One of the things that I have found useful is recording comments on my own site. For sites that use Webmentions, comments are automagically notified, however for others – like your own – I copy and paste the content. These reply posts add another dot to join together, to link to and build upon.
i think it is a better way. I am trying to do that here. My main RSS feed doesn’t have status formatted post. Only post categorised micro go to microblog (I think I’ll change to just using categories soon). The category for this post ‘reactions’ doesn’t go anywhere, unless I forget to take off publicise to google or post to Twitter via The friction should help with the intentionality.
It gets complicated as replies through micro.blog don’t, as yet, get posted here and replies here don’t point, AFAIK, at a particular micro.blog post.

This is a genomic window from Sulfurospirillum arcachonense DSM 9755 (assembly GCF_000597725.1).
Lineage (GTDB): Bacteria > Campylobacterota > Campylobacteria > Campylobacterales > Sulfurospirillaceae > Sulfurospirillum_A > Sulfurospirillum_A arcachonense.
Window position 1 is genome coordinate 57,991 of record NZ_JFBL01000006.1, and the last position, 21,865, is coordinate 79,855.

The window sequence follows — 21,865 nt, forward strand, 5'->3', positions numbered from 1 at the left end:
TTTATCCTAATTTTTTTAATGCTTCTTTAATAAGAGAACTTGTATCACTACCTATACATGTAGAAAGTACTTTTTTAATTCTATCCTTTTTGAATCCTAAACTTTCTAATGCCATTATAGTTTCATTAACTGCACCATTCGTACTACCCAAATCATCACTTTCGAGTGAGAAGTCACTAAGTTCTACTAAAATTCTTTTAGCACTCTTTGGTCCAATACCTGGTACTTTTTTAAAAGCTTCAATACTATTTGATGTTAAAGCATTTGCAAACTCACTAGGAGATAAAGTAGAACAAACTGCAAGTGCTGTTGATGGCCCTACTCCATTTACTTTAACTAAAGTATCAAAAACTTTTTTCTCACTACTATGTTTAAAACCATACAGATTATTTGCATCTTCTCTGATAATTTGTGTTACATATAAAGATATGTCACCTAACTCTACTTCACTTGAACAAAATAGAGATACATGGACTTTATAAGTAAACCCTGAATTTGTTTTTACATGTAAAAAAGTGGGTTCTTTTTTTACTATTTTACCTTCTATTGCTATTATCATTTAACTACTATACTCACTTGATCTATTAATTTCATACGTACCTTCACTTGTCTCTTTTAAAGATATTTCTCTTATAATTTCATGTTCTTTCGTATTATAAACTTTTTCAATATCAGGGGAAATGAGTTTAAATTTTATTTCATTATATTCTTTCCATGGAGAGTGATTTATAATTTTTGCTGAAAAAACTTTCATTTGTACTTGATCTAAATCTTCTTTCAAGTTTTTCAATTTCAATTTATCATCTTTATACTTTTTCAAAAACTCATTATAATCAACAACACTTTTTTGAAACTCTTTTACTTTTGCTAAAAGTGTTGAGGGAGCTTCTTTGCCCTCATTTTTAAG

I found this really useful in helping me understand webmentions. I’ve been using them for a couple of years or so but avoided reading specs or trying to understand how they work. This tutorial was at exactly the right level for me. It is my ambition for the summer break to sort this blog out a bit. This was a good first step. My Webmention test.
I really love the idea of webmentions, they seem to return us to the earlier days of the web, where conversation spanned sites. It also feel much more of an acknowledgement to get a mention on someones own site as opposed to a social media silo.
I’ve already turned off the moderation of webmentions here, they get published immediately.
As Aaron’ says the solution is technical. Even the basic use of webmentions take a step or two more than just setting up a blog.
I notice mentions from some folk come through as mentions but don’t link to the post they come from. I do get the full post via email notification, so they must be sending all the information,but either my blog is not handling it correctly or they are not formatted in a way the blog understands.